Cookies on this website
We use cookies to ensure that we give you the best experience on our website. If you click 'Continue' we'll assume that you are happy to receive all cookies and you won't see this message again. Click 'Find out more' for information on how to change your cookie settings.

Unless exposed to positive research experience and role models during their medical education and training, women are unlikely to consider careers in academic medicine seriously.

That's one conclusion of an Oxford University study published in The Lancet. It asked why, when entry to medical schools is evenly split between men and women, those working in University medical departments are predominantly men.

In the UK, women make up 55% of medical school entrants but just 28% of faculty. In the US, they are 47% of entrants but 38% of faculty. The study reviewed 52 pieces of research evidence from the last thirty years to test eight themes often proffered as reasons for women's under-representation in the medical academic workforce.

Read more

Similar stories

Latest data on immune response to COVID-19 reinforces need for vaccination, says Oxford-led study

A new study led by the University of Oxford has found that previous infection, whether symptomatic or asymptomatic, does not necessarily protect you long-term from COVID-19, particularly against new Variants of Concern.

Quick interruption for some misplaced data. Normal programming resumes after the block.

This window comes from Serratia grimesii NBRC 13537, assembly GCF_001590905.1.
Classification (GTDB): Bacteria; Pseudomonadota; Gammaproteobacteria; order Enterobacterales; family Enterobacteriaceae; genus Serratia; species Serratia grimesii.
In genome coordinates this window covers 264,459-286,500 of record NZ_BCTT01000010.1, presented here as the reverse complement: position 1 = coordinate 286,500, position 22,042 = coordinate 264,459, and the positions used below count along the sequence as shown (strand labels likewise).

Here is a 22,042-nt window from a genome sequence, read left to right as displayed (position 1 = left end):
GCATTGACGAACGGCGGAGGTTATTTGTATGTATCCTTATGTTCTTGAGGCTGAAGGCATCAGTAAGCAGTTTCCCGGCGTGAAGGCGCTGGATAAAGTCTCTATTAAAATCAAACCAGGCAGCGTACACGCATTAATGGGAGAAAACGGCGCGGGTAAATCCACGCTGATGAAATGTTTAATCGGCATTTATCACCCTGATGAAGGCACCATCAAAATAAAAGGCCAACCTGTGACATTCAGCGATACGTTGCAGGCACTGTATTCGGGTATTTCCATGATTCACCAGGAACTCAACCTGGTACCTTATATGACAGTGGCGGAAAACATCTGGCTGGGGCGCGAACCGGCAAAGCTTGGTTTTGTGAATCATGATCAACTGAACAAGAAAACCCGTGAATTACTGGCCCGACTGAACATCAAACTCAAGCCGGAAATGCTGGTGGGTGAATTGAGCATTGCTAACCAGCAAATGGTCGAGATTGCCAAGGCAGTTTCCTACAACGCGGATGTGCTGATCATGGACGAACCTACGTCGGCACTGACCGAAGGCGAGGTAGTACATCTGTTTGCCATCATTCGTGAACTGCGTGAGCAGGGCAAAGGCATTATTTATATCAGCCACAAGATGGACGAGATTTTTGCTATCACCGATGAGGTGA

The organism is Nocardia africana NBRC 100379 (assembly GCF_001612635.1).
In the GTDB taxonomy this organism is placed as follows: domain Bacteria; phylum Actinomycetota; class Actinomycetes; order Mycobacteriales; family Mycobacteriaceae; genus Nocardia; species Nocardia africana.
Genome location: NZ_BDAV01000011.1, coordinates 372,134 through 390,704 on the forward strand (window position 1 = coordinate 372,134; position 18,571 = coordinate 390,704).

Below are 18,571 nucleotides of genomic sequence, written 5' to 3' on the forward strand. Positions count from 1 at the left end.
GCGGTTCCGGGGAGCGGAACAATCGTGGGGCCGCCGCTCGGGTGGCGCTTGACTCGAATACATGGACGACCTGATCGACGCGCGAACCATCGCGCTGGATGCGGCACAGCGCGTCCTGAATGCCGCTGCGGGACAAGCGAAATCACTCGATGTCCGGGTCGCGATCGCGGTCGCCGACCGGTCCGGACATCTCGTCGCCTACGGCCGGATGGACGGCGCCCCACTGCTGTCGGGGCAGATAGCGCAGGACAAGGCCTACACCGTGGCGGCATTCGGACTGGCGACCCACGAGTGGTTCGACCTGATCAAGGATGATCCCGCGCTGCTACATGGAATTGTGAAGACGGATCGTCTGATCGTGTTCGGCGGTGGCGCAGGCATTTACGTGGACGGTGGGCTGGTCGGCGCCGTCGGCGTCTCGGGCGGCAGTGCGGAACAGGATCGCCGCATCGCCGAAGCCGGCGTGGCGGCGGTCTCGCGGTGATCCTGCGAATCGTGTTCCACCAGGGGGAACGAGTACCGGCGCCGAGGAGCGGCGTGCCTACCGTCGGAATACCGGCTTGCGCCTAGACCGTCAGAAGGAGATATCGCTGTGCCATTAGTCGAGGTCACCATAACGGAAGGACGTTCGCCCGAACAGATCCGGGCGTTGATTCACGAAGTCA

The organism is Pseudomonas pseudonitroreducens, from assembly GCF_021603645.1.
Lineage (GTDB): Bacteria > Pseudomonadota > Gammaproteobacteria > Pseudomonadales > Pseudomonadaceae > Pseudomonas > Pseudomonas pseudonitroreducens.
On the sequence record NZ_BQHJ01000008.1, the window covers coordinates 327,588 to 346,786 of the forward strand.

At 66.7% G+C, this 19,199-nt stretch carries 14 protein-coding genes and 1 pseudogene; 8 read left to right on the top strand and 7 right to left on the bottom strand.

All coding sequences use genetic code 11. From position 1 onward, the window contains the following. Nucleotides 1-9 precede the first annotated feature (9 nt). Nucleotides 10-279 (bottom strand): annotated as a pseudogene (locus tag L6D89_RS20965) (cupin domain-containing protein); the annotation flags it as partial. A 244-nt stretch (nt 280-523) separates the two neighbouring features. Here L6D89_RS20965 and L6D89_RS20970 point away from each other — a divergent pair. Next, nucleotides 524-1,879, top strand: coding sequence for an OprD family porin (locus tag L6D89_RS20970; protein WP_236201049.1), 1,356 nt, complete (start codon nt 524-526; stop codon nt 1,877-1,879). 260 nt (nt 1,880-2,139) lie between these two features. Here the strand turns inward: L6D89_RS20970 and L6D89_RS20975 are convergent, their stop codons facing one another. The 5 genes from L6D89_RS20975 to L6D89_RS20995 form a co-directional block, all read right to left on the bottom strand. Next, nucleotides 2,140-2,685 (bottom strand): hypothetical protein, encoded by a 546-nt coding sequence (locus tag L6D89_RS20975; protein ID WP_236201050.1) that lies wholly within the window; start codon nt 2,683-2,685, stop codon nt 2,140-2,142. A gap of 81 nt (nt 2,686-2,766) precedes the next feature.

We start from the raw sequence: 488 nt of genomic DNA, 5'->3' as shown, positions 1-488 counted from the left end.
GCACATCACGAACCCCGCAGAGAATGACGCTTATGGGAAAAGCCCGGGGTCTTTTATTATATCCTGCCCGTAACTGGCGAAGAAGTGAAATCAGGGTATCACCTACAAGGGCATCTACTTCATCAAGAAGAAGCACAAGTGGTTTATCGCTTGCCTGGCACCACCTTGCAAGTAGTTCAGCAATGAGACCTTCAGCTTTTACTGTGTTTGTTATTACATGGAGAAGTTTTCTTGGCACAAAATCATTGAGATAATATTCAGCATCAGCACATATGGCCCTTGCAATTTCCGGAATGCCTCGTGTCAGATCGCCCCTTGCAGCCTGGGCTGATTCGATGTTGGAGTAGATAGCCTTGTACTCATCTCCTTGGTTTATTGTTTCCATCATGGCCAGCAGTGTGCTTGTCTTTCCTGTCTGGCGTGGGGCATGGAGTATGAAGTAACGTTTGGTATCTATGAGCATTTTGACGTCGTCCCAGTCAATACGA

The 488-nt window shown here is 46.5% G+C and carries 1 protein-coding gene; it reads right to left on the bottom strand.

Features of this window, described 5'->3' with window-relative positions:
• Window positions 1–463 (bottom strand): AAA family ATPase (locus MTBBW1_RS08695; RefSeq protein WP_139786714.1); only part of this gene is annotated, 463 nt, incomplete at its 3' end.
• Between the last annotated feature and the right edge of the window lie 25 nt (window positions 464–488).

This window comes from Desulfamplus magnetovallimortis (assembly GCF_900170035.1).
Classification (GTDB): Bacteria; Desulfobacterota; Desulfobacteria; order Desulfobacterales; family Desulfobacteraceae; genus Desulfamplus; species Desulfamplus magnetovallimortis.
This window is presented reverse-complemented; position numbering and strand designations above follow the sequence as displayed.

First trimester placental scan - Artificial Intelligence in Health and Care Award

A first trimester 3D placental ultrasound scan which can predict fetal growth restriction and pre-eclampsia, could become part of a woman's routine care thanks to a new Artificial Intelligence in Health and Care Award.

Impaired antibody response to COVID-19 vaccination in patients with myeloid blood cancers

Oxford researchers have found that antibody responses to the first doses of COVID-19 vaccine in people with chronic myeloid blood cancers are not as strong as those among the general population.

Treating Needle Fears May Reduce COVID-19 Vaccine Hesitancy Rates by 10%

A new large-scale study shows that a quarter of the UK adult population screens positive for a potential injection phobia.

RECOVERY trial Regeneron’s monoclonal antibody combination reduces deaths for hospitalised COVID-19 patients

The Randomised Evaluation of COVID-19 Therapy (RECOVERY) trial has demonstrated that the investigational antibody combination developed by Regeneron reduces the risk of death when given to patients hospitalised with severe COVID-19 who have not mounted a natural antibody response of their own.

Major new study could help protect millions of people with type 2 diabetes from cardiovascular disease

A new study led by the Nuffield Department of Population Health at the University of Oxford will research whether a daily tablet could help protect the millions of people worldwide with type 2 diabetes from developing cardiovascular disease.